Better Elections Are Possible


Democracy depends on the voices of everybody, not just the wealthy and well-connected. Through its research and advocacy, FairVote has fought to ensure that the voices of women, racial minorities, and low-income Americans are heard in the halls of power. American government should reflect the incredible diversity in our country, and the team at FairVote works every day to bring this goal to fruition.


—Duncan Hosie, FairVote supporter and Marshall Scholar

Join Us Today to Help Create a More Perfect Union

Ranked Choice Voting

The Problem

The Problem

When voters feel like they have to choose between the lesser-of-two-evils, that's not real choice.

Our Solution

Our Solution

Ranked choice voting gives every voter a meaningful vote.

Get Involved

Get Involved

Check out our Activist Toolkit to advocate for better elections with ranked choice voting.

Where it's used

Ranked choice voting is used in cities across the country 

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Quick Takes

FairVote's brief and timely commentary on the latest news.

31 Massachusetts Lawmakers Co-Sponsor Ranked Choice Voting Legislation

by Ej Marin

A total of 31 lawmakers in Massachusetts are co-sponsoring H. 2897, which would allow towns, municipalities, and cities to use ranked choice voting for their local elections.

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How to Elect More Wendy Davis's

by Kelsey Kober, Theodore Landsman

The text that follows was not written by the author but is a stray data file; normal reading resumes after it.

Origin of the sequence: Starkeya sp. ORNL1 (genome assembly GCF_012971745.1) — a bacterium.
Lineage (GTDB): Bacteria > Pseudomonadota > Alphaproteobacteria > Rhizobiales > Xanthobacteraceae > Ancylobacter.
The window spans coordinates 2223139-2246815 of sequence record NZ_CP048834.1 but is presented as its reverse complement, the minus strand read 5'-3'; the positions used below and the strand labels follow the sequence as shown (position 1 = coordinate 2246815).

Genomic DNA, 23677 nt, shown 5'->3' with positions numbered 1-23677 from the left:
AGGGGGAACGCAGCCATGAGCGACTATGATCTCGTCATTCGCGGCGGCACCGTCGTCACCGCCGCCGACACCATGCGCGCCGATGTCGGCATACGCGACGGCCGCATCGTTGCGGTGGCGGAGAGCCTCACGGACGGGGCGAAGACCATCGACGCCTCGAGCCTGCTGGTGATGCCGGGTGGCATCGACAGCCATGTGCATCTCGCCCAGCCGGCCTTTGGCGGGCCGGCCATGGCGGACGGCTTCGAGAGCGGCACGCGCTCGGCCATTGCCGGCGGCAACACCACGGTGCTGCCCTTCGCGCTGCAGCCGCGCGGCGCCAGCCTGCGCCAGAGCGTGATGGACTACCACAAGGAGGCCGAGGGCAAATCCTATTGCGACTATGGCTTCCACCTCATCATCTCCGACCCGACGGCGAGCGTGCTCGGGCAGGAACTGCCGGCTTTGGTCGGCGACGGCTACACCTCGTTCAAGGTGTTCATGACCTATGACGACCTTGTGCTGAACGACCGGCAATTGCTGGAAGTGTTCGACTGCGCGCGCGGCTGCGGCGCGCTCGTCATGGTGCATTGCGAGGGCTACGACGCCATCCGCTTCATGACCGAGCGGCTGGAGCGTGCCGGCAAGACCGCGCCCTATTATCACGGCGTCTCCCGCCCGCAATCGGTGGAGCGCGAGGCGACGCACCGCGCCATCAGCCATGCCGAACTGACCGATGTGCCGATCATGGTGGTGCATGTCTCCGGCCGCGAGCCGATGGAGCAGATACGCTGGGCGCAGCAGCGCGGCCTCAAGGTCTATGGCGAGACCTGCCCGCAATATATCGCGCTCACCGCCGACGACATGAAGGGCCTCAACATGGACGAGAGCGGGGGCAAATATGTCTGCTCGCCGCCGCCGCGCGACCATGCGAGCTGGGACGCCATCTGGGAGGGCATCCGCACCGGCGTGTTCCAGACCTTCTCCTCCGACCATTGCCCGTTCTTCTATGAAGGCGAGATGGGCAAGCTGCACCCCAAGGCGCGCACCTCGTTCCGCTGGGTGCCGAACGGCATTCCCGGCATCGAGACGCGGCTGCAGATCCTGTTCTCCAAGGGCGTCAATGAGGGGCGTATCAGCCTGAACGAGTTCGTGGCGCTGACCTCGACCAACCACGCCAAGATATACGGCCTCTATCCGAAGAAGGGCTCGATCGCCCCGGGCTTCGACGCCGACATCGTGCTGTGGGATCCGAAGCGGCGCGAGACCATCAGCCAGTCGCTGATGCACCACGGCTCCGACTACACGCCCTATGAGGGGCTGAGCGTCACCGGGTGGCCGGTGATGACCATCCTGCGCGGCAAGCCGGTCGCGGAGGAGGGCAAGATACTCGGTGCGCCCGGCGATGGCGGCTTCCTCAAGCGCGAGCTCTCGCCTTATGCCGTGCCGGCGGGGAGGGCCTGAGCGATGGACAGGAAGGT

In 2008, Wendy Davis was elected to the Texas State Senate from a district that leans Republican. Davis would go on to earn national attention for her filibuster of a Texas abortion restriction and came closer than many thought possible to winning one of Texas’s seats in the US senate. Davis’s politics and style, which were shaped by the district that elected her and the pitches that worked during her candidacy, were clearly more attractive to many voters than conventional Democratic or Republican politics. However, despite this, crossover representatives in the Texas Statehouse are rarer than ever.

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2016 Senate Races and the End of Split Ticket Voting

by Author Lane Baldwin

In 2016, for the first time in American history, every US Senate race went to the winner of the state presidential vote, contradicting a the widely held belief that negative views of Trump and Clinton would lead to large amounts of split ticket voting and electoral divergence. While many were surprised by the unprecedented nationalization of voting trends, this was the culmination of partisan trends that have been growing for decades.

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